Knowing more about bat ecology and behavior is important, as humans must learn to exist with the threat of emerging diseases. Understanding how and where bats live, and how viruses adapt and potentially come into contact with humans will help, and will hopefully give us less to fear.  

 

Sources:

1. Bats and Human Health. (22 July, 2011). Bat Conservation International.  Retrieved October 3, 2013, from http://batcon.org/index.php/bats-a-people/bats-human-health.html

2. Bat Influenza (Flu). (27 February, 2012). CDC. Retrieved October 3, 2013, from www.cdc.gov/flu/about/viruses/bat-flu.htm

3. Bennett, M. Bats and human emerging diseases.  Epidemiol Infect. 2006 October; 134(5):905-907. doi: 10.1017/S0950268806006674 PMCID: PMC2870500

4. Chan, Paul K. S. and Martin C. W. Chan. Tracing the SARS-coronovirus.  J Thorac Dis. 2013 August; 5(Suppl 2): S118-S121. doi: 10.3978/j.issn.2072-1439.2013.06.19 PMCID: PMC3747522

5. Chang, Wei-Li and Kara Bischoff. (March, 2004). Humans & Viruses.  Retrieved October 11, 2013, from http://www.stanford.edu/group/virus/rhabdo/2004bischoffchang/Rhabdo.htm [Open Document]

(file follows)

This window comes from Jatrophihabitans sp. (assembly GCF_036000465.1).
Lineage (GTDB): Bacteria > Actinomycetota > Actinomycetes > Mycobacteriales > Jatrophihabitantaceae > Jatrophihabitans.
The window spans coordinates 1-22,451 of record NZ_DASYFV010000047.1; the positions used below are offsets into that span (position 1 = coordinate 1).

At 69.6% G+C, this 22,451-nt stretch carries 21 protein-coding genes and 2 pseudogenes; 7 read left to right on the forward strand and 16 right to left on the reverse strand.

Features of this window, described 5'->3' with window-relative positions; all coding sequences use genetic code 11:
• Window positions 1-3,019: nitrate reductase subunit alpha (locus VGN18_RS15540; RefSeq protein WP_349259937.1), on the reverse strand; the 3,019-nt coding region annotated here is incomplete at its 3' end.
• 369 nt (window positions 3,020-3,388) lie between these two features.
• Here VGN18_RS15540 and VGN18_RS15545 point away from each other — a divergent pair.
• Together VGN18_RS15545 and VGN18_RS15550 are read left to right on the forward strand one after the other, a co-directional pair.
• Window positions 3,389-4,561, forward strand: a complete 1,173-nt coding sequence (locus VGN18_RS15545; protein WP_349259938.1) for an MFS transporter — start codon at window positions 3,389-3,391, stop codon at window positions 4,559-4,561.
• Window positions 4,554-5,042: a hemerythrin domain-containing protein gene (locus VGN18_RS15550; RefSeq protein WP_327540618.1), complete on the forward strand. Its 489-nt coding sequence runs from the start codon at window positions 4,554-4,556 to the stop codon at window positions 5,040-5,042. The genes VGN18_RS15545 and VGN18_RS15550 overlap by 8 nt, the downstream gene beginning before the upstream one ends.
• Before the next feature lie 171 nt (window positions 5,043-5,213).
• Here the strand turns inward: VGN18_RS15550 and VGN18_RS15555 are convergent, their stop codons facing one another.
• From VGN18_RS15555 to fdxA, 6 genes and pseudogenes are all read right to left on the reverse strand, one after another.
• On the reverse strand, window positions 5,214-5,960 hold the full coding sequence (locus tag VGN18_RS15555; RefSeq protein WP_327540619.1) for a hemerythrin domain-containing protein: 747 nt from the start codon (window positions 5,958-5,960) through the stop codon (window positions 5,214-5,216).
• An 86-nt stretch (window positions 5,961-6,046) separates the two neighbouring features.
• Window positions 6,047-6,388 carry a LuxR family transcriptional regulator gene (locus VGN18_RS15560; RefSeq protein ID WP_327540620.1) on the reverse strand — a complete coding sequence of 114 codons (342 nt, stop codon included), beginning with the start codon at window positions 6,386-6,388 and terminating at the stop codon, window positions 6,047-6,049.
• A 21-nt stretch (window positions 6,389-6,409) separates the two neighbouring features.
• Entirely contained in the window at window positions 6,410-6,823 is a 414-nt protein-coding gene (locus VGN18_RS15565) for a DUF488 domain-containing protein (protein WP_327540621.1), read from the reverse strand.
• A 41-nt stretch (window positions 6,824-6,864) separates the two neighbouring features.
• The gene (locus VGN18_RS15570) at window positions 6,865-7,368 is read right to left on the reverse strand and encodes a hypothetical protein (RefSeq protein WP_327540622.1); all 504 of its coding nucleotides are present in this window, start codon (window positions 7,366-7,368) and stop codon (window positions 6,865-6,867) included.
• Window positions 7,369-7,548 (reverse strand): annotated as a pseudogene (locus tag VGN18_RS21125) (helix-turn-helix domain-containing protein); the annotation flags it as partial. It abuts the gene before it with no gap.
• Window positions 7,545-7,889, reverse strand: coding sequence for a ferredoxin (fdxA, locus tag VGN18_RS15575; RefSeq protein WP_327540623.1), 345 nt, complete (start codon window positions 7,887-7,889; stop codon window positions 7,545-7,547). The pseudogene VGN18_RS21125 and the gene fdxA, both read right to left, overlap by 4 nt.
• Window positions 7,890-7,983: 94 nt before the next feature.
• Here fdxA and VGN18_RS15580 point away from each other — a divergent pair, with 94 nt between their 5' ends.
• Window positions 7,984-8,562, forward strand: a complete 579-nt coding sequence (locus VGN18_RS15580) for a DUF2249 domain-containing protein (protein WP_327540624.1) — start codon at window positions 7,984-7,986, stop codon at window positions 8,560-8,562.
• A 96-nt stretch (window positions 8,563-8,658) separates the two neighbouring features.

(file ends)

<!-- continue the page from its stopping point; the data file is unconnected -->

6. Ithete NL, Stoffberg S, Corman VM, Cottontail VM, Richards LR, Schoeman MC, et al. Close relative of human Middle East respiratory syndrome coronavirus in bat, South Africa. Emerg Infect Dis [Internet]. 2013 Oct. Retrieved October 3, 2013 from http://dx.doi.org/10.3201/eid1910.130946

7. Klug, Brandon J., Turmelle, Amy S., Ellison, James A., Baerwald, Erin F., Barclay, Robert M. R. Rabies Prevalence in Migratory Tree-Bats in Alberta and the Influence of Roosting Ecology and Sampling Method on Reported Prevalence of Rabies in Bats. J Wildl Dis, 2011 47: 64-77.

8. Mole, Beth. Deadly coronovirus found in bats.  Nature News. 2013 October. Retrieved October 3, 2013 from doi: 10.1038/nature.2013.13597 [Open Document]

9. Wang Lin-Fa, Shi Z, Zhang S, Field H, Daszak P and Eaton BT.  Review of Bats and SARS.  Emerg Infect Dis. 2006 December; 12(12): 1834-1840. doi: 10.3201/eid1212.060401 PMCID: PMC3291347

10. Bats and Rabies. Bat Conservation International.  Retrieved October 3, 2013, from http://www.batcon.org/pdfs/rabies/B&RBrochureaspages.pdf

11. Daszak et al.  Isolation and characterization of a bat SARS-like coronavirus that uses the ACE2 receptor. Nature 2013 October. Retrieved from: doi:10.1038/nature12711 http://www.nature.com/nature/journal/vaop/ncurrent/full/nature12711.html

12. “Close relative of SARS virus found in Chinese bats” by Lisa Schnirring, CIDRAP. Retrieved October 31, 2013 from http://www.cidrap.umn.edu/news-perspective/2013/10/close-relative-sars-v...